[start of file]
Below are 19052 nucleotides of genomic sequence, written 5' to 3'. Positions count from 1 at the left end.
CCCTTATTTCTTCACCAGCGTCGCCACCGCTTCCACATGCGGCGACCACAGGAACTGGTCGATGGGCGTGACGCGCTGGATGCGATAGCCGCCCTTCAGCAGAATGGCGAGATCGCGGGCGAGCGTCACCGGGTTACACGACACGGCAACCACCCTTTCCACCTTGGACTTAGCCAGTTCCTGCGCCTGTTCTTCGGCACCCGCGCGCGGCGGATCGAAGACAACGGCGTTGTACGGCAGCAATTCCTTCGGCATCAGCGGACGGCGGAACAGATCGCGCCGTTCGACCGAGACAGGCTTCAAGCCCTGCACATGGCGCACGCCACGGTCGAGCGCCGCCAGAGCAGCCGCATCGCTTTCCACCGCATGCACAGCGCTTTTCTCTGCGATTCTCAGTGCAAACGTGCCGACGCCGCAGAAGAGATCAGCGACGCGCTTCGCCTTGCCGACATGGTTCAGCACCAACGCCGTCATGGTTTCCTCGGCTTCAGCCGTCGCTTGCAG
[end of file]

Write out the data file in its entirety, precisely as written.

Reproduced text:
Below are 19052 nucleotides of genomic sequence, written 5' to 3'. Positions count from 1 at the left end.
CCCTTATTTCTTCACCAGCGTCGCCACCGCTTCCACATGCGGCGACCACAGGAACTGGTCGATGGGCGTGACGCGCTGGATGCGATAGCCGCCCTTCAGCAGAATGGCGAGATCGCGGGCGAGCGTCACCGGGTTACACGACACGGCAACCACCCTTTCCACCTTGGACTTAGCCAGTTCCTGCGCCTGTTCTTCGGCACCCGCGCGCGGCGGATCGAAGACAACGGCGTTGTACGGCAGCAATTCCTTCGGCATCAGCGGACGGCGGAACAGATCGCGCCGTTCGACCGAGACAGGCTTCAAGCCCTGCACATGGCGCACGCCACGGTCGAGCGCCGCCAGAGCAGCCGCATCGCTTTCCACCGCATGCACAGCGCTTTTCTCTGCGATTCTCAGTGCAAACGTGCCGACGCCGCAGAAGAGATCAGCGACGCGCTTCGCCTTGCCGACATGGTTCAGCACCAACGCCGTCATGGTTTCCTCGGCTTCAGCCGTCGCTTGCAG